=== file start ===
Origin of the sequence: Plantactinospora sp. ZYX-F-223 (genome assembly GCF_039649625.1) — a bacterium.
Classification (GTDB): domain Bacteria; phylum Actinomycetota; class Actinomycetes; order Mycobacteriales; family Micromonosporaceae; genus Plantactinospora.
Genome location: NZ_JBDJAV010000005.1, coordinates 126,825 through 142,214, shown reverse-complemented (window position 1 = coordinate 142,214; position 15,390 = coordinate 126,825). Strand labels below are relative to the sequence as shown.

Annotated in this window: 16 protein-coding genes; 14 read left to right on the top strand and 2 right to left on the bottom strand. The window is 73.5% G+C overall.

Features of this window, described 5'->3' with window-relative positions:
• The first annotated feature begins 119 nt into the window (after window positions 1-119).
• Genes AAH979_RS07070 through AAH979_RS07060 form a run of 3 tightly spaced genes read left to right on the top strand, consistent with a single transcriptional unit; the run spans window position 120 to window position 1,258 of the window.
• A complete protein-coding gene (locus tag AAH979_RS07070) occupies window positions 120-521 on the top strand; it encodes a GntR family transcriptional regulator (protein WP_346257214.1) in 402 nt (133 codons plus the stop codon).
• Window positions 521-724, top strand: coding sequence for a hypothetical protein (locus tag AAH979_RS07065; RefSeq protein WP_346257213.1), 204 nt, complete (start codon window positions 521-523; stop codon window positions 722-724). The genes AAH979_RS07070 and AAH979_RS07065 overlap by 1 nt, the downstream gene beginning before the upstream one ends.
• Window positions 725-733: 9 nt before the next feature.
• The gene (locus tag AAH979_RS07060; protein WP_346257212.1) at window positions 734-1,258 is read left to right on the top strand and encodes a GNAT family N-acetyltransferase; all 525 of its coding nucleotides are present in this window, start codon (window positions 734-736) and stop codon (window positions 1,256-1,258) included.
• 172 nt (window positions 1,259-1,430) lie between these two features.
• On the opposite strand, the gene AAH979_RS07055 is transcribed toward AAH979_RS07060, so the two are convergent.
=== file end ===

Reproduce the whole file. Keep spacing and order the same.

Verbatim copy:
Origin of the sequence: Plantactinospora sp. ZYX-F-223 (genome assembly GCF_039649625.1) — a bacterium.
Classification (GTDB): domain Bacteria; phylum Actinomycetota; class Actinomycetes; order Mycobacteriales; family Micromonosporaceae; genus Plantactinospora.
Genome location: NZ_JBDJAV010000005.1, coordinates 126,825 through 142,214, shown reverse-complemented (window position 1 = coordinate 142,214; position 15,390 = coordinate 126,825). Strand labels below are relative to the sequence as shown.

Annotated in this window: 16 protein-coding genes; 14 read left to right on the top strand and 2 right to left on the bottom strand. The window is 73.5% G+C overall.

Features of this window, described 5'->3' with window-relative positions:
• The first annotated feature begins 119 nt into the window (after window positions 1-119).
• Genes AAH979_RS07070 through AAH979_RS07060 form a run of 3 tightly spaced genes read left to right on the top strand, consistent with a single transcriptional unit; the run spans window position 120 to window position 1,258 of the window.
• A complete protein-coding gene (locus tag AAH979_RS07070) occupies window positions 120-521 on the top strand; it encodes a GntR family transcriptional regulator (protein WP_346257214.1) in 402 nt (133 codons plus the stop codon).
• Window positions 521-724, top strand: coding sequence for a hypothetical protein (locus tag AAH979_RS07065; RefSeq protein WP_346257213.1), 204 nt, complete (start codon window positions 521-523; stop codon window positions 722-724). The genes AAH979_RS07070 and AAH979_RS07065 overlap by 1 nt, the downstream gene beginning before the upstream one ends.
• Window positions 725-733: 9 nt before the next feature.
• The gene (locus tag AAH979_RS07060; protein WP_346257212.1) at window positions 734-1,258 is read left to right on the top strand and encodes a GNAT family N-acetyltransferase; all 525 of its coding nucleotides are present in this window, start codon (window positions 734-736) and stop codon (window positions 1,256-1,258) included.
• 172 nt (window positions 1,259-1,430) lie between these two features.
• On the opposite strand, the gene AAH979_RS07055 is transcribed toward AAH979_RS07060, so the two are convergent.